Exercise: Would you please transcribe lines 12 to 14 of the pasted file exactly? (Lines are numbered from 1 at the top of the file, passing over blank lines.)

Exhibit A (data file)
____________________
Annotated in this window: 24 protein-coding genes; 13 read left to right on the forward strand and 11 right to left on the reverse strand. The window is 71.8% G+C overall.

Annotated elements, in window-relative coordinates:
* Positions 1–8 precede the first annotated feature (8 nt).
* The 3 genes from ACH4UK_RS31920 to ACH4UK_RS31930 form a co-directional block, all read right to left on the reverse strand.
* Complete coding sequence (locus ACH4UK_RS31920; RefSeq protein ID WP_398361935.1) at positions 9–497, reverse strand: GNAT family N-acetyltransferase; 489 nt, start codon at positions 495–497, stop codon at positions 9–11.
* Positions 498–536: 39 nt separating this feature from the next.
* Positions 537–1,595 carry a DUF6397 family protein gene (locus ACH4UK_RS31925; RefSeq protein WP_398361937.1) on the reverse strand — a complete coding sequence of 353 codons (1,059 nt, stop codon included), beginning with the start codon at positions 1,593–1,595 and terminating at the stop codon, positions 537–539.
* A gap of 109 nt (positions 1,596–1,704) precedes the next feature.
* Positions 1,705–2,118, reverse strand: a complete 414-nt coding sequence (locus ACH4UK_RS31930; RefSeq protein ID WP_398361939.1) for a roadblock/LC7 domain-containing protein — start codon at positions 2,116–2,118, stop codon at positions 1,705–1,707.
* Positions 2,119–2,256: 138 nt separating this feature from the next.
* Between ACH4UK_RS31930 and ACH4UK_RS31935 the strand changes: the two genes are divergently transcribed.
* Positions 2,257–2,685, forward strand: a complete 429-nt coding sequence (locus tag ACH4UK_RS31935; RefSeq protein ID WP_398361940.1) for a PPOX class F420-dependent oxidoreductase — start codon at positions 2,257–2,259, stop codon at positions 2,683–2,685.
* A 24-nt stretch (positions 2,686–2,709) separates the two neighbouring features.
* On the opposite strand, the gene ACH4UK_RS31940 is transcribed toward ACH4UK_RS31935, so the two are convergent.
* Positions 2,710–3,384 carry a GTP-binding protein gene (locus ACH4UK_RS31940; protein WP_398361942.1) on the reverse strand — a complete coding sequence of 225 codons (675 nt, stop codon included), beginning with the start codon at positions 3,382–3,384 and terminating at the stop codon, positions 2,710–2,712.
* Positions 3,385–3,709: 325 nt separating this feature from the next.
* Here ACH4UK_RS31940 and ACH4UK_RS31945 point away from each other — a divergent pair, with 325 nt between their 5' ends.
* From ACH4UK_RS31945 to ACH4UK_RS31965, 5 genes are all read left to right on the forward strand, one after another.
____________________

* Positions 2,257–2,685, forward strand: a complete 429-nt coding sequence (locus tag ACH4UK_RS31935; RefSeq protein ID WP_398361940.1) for a PPOX class F420-dependent oxidoreductase — start codon at positions 2,257–2,259, stop codon at positions 2,683–2,685.
* A 24-nt stretch (positions 2,686–2,709) separates the two neighbouring features.
* On the opposite strand, the gene ACH4UK_RS31940 is transcribed toward ACH4UK_RS31935, so the two are convergent.